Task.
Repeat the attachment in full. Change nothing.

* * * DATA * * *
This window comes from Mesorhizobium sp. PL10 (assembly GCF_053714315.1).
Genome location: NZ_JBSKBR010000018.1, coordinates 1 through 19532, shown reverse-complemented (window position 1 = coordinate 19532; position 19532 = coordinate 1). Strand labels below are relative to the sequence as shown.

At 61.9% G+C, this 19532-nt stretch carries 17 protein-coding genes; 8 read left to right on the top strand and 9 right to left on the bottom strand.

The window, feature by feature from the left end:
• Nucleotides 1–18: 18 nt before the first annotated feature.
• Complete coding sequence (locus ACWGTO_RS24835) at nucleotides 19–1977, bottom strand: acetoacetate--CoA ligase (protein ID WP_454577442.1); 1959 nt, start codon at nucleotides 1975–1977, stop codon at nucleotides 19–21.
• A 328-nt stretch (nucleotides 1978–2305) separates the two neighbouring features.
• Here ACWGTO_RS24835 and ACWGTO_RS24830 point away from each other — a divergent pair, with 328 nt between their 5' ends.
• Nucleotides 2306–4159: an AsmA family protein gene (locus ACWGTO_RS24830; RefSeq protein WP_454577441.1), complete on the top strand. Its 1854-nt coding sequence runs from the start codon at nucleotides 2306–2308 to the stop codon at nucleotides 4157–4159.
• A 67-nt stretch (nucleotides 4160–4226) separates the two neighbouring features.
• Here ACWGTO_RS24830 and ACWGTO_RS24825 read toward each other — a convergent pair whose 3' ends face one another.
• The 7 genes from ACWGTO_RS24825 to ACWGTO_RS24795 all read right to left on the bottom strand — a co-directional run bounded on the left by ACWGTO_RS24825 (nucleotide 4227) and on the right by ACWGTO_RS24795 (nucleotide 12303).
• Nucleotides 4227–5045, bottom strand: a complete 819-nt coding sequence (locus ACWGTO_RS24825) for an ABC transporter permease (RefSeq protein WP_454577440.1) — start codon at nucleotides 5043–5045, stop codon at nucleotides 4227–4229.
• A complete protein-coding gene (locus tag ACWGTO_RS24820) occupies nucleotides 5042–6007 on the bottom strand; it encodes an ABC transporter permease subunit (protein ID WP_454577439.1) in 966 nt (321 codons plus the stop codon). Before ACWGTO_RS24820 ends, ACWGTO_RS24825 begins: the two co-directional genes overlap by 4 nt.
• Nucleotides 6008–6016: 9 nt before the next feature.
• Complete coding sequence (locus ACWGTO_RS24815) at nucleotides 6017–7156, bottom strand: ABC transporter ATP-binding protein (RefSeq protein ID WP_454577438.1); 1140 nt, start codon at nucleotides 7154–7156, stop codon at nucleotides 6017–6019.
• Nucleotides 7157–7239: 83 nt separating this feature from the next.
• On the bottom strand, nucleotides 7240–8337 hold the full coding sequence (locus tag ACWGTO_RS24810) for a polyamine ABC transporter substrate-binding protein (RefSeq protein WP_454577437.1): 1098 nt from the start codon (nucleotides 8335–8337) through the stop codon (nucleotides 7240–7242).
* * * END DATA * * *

This window comes from Mesorhizobium sp. PL10 (assembly GCF_053714315.1).
Genome location: NZ_JBSKBR010000018.1, coordinates 1 through 19532, shown reverse-complemented (window position 1 = coordinate 19532; position 19532 = coordinate 1). Strand labels below are relative to the sequence as shown.

At 61.9% G+C, this 19532-nt stretch carries 17 protein-coding genes; 8 read left to right on the top strand and 9 right to left on the bottom strand.

The window, feature by feature from the left end:
• Nucleotides 1–18: 18 nt before the first annotated feature.
• Complete coding sequence (locus ACWGTO_RS24835) at nucleotides 19–1977, bottom strand: acetoacetate--CoA ligase (protein ID WP_454577442.1); 1959 nt, start codon at nucleotides 1975–1977, stop codon at nucleotides 19–21.
• A 328-nt stretch (nucleotides 1978–2305) separates the two neighbouring features.
• Here ACWGTO_RS24835 and ACWGTO_RS24830 point away from each other — a divergent pair, with 328 nt between their 5' ends.
• Nucleotides 2306–4159: an AsmA family protein gene (locus ACWGTO_RS24830; RefSeq protein WP_454577441.1), complete on the top strand. Its 1854-nt coding sequence runs from the start codon at nucleotides 2306–2308 to the stop codon at nucleotides 4157–4159.
• A 67-nt stretch (nucleotides 4160–4226) separates the two neighbouring features.
• Here ACWGTO_RS24830 and ACWGTO_RS24825 read toward each other — a convergent pair whose 3' ends face one another.
• The 7 genes from ACWGTO_RS24825 to ACWGTO_RS24795 all read right to left on the bottom strand — a co-directional run bounded on the left by ACWGTO_RS24825 (nucleotide 4227) and on the right by ACWGTO_RS24795 (nucleotide 12303).
• Nucleotides 4227–5045, bottom strand: a complete 819-nt coding sequence (locus ACWGTO_RS24825) for an ABC transporter permease (RefSeq protein WP_454577440.1) — start codon at nucleotides 5043–5045, stop codon at nucleotides 4227–4229.
• A complete protein-coding gene (locus tag ACWGTO_RS24820) occupies nucleotides 5042–6007 on the bottom strand; it encodes an ABC transporter permease subunit (protein ID WP_454577439.1) in 966 nt (321 codons plus the stop codon). Before ACWGTO_RS24820 ends, ACWGTO_RS24825 begins: the two co-directional genes overlap by 4 nt.
• Nucleotides 6008–6016: 9 nt before the next feature.
• Complete coding sequence (locus ACWGTO_RS24815) at nucleotides 6017–7156, bottom strand: ABC transporter ATP-binding protein (RefSeq protein ID WP_454577438.1); 1140 nt, start codon at nucleotides 7154–7156, stop codon at nucleotides 6017–6019.
• Nucleotides 7157–7239: 83 nt separating this feature from the next.
• On the bottom strand, nucleotides 7240–8337 hold the full coding sequence (locus tag ACWGTO_RS24810) for a polyamine ABC transporter substrate-binding protein (RefSeq protein WP_454577437.1): 1098 nt from the start codon (nucleotides 8335–8337) through the stop codon (nucleotides 7240–7242).